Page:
(Another example of how miserable Tennessee basketball has been in March: This year is the 40th anniversary of its last SEC tournament title. Ten SEC schools have won the tourney since the last time the Vols did.)

Virginia (11). The Cavaliers’ last Final Four was 1984, when coach Tony Bennett was 14 years old. The road from then to now has been littered with heartbreak, the worst of it on Bennett’s watch. (Virginia has lost to a lower seed in four of the past five tourneys, usually in ghastly fashion, none worse than last year’s historic disaster against No. 16 seed UMBC.) With a 20-1 record and a veteran core, Virginia again would have only itself to blame if it continues to come up short of the Final Four.

UMBC’s K.J. Maura (11) drives past Virginia’s Devon Hall (0) during the second half of the Retrievers’ historic upset of the Cavaliers in the 2018 NCAA tournament. (AP)
UMBC’s K.J. Maura (11) drives past Virginia’s Devon Hall (0) during the second half of the Retrievers’ historic upset of the Cavaliers in the 2018 NCAA tournament. (AP)

Nevada (12). The Wolf Pack has never advanced to a regional final, much less the Final Four. It never was a realistic expectation until now, as Eric Musselman’s team is 21-1 and rolling toward its highest NCAA seeding in school history. A bizarrely bad night in Albuquerque, when Nevada’s big three of Jordan Caroline, Caleb Martin and Cody Martin combined to go 2-for-13 from 3-point range, is the only thing separating the Wolf Pack from undefeated. They may not lose again before the NCAA tourney.

San Francisco (13). The Dons’ last NCAA bid came in 1998. Since then they have watched Gonzaga take over the West Coast Conference, with Saint Mary’s as the established secondary power. At 17-5, Kyle Smith’s team has made a push for this to be a three-bid league this year. But victories over Pac-12 teams (Stanford and California) aren’t what they used to be, and the Dons now take a two-game losing streak to Gonzaga on Thursday. USF hasn’t won there in 30 years but it may need to this year, or win the WCC tournament, to get back in the NCAA field.

Central Florida (14). The Knights’ last bid was 2005, which was two leagues ago (Atlantic Sun, then Conference USA, now American Athletic). Johnny Dawkins’ third UCF team is 16-4, 6-2 in conference play, but likely still in need of another résumé-building win or two. They have four opportunities remaining against league co-leaders Houston and Cincinnati, starting with a home game Thursday against the Cougars. It would be a shame not to have the spectacle of 7-foot-6 senior Tacko Fall playing at least one NCAA tournament game.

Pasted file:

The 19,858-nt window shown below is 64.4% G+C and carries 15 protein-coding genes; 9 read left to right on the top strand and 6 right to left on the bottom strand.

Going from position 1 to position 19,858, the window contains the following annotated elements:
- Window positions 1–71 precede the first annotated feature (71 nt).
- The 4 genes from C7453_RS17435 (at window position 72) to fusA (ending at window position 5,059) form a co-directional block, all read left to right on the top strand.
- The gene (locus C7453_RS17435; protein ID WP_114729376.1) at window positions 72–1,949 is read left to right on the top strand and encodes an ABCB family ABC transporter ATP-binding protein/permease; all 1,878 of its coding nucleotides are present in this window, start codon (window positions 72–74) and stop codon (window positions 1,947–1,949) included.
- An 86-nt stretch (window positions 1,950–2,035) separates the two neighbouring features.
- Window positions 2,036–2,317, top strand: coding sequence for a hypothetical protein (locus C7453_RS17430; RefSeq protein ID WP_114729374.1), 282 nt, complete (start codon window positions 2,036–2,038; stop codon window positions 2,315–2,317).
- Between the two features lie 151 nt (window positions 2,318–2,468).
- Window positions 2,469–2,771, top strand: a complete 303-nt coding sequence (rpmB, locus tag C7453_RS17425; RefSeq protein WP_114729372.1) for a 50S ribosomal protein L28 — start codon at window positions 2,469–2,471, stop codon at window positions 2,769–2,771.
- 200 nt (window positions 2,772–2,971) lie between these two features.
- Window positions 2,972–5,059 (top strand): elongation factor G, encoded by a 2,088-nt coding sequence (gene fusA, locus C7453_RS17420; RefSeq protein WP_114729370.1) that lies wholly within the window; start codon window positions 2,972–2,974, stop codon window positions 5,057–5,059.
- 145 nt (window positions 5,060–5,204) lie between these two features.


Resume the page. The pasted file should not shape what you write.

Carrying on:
Washington (15). The Huskies’ last bid was 2011, which reinforces how amazing it is that Lorenzo Romar kept his job until a sixth straight NCAA tourney miss got him fired in 2017. Mike Hopkins is making quick work of the rebuild, surging to a 9-0 Pac-12 record at the halfway point of the league race. But given the atrocious nature of that conference, the best thing on Washington’s résumé is a last-second loss to Gonzaga. What passes for quality win opportunities in the Pac-12 present themselves this week, when the Huskies travel to Arizona on Thursday and Arizona State on Saturday.

STREAKING THE WRONG DIRECTION?

Things are not going as well at these five schools:

Indiana (16) is threatening to miss the Big Dance for the third straight season, something that hasn’t happened without NCAA probation as a factor since the early 1970s — when the field consisted of just 25 teams, and only one Big Ten team was invited. The Hoosiers took a huge step back toward Bracketville on Saturday with a shocking upset triumph at Michigan State, ending a seven-game losing streak. That win pairs well with victories over Marquette and Louisville, but a 4-7 Big Ten mark will need to be improved down the stretch. That should happen, with six games remaining at home and only three on the road.

Texas (17) is in jeopardy of three consecutive losing seasons in conference play for the first time since 1983-85, when the Longhorns were in the Southwest Conference. After going 12-24 in the Big 12 the previous two seasons, Shaka Smart’s team is 4-5 at present. The good news is that Texas has its three toughest conference games out of the way (Kansas twice, and at Iowa State). But there are plenty of potential losses still on the schedule in a league where almost no games are easy. Since a win at Kansas State on Jan. 2, the Horns have lost five straight road games.

Wichita State (18) is trying to extend a streak of seven straight NCAA tournament appearances. It looks like a long shot at present, after losing eight of its top nine players from last season in terms of minutes per game. The Shockers did get up off the mat last week, winning home games over SMU and Tulsa to get to 10-11, 3-6 in the American, but they almost assuredly must win the league automatic bid to get back to the Big Dance again. Wichita is a poor shooting team that fouls too much — two problems that go a long way in explaining seven straight losses away from home.

Arizona (19) has made six straight NCAA tourneys, but resides on the wrong side of the bubble right now. The Wildcats, who have lost three straight games and four of the last five, have what appears to be a must-win home game against Washington on Thursday for at-large consideration. The task grows harder if guard Brandon Williams (third on the team in scoring, first in assists) doesn’t return quickly from a right knee injury .

Illinois (20) is headed toward a sixth straight season without an NCAA bid, something that last happened from 1975-80. The young Illini have played better after a gruesome 4-12 start against a tough schedule, but at 7-15 they aren’t going anywhere in the postseason without winning the Big Ten tourney. And that would require a miracle at this point.